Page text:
Roland Emmerich's 2012 will combine themes from Deep Impact, The Bible and The Day After Tomorrow to bring you one regrettable ticket purchase. Latino Review got their hands on the first spec script for Roland Emmerich's Mayan Apocalypse movie 2012. The big bad in this epic film is an ancient Mayan calendar that predicts the end of the world in 2012. Supposedly on that date the world will freak out Day After Tomorrow-style and end humanity, but it's pretty much the same crappy weather movie Emmerich made before, but with one totally insane twist.
The characters escape mother nature's wrath in an old testament style ark, seriously, like Noah. Shouldn't Emmerich know that if it didn't work for Evan Almighty it won't work anywhere else? This could easily be the worst thing I've ever heard.
The movie starts off in 2009 set in a "scientific lab" in India. Scientists discover that the storms on the sun are beginning to affect the Earth. They contact the White House but of course, no one hears the message.
Skip to 2010, and now everyone knows that the scientific mega-shit is about to hit the fan for Earth. The world's "top scientists" are meeting to figure out a way out of their imminent doom. Some countries start building massive dams, and the rest of the world busies itself by stowing away priceless artifacts in secret storage facilities.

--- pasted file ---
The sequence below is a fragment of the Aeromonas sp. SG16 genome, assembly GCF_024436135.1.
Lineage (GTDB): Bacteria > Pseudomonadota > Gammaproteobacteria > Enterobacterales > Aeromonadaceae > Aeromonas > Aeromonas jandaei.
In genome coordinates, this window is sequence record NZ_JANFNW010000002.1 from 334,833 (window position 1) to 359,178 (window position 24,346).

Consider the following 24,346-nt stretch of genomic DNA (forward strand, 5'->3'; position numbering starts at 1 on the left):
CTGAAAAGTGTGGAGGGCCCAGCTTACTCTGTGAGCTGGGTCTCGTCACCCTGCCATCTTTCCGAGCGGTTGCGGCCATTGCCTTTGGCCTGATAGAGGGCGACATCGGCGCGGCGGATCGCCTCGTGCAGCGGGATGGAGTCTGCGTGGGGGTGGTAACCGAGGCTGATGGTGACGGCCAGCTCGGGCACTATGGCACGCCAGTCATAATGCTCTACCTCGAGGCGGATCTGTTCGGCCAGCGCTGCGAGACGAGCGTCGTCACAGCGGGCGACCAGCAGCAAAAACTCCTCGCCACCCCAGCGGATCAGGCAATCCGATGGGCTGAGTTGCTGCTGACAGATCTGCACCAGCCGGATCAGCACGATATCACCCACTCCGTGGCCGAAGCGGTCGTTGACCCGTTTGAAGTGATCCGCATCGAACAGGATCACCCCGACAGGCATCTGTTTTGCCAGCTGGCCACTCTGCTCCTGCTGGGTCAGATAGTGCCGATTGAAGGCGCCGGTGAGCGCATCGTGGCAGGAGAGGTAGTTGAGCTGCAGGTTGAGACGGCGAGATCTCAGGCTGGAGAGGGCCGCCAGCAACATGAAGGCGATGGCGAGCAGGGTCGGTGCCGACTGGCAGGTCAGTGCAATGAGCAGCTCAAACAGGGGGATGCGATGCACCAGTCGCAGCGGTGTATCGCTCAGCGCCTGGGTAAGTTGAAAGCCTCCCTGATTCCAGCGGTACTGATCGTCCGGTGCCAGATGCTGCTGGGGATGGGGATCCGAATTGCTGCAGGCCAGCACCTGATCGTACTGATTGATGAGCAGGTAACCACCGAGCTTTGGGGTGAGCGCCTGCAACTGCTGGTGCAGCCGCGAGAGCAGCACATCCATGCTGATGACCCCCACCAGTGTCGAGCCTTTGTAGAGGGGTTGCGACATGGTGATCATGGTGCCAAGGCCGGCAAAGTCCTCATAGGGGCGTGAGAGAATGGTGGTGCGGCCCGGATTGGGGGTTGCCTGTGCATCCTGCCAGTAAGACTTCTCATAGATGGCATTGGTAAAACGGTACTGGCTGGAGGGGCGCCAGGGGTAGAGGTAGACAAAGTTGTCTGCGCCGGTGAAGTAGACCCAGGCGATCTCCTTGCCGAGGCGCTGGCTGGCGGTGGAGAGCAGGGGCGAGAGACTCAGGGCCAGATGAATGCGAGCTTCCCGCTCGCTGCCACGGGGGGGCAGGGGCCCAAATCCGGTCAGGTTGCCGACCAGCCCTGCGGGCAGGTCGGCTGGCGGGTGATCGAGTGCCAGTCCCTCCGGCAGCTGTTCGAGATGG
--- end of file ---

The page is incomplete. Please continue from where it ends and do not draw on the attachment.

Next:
FINALLY we get to 2012 the West is plagued with more earthquakes than it's seen before. Now we meet John Cusack's character, divorced limo driver Jackson Curtis, who has two kids and seems pretty unaware that the world is about to throw up around him. Soon the destruction starts and we learn that the government has created secret Noah's Ark-like ships to weather the apocalyptic storm. On the ships are rich people, government officials and people related to important people. Everyone else left on Earth can just die. Everything starts going to hell with more fires, tsunamis, dust storms and earthquakes. Yellowstone turns into a volcano. Curtis bands up with his kids and finds out the information about these reclusive and ridiculous arks and makes an attempt to put his family aboard one of them. [Latino Review]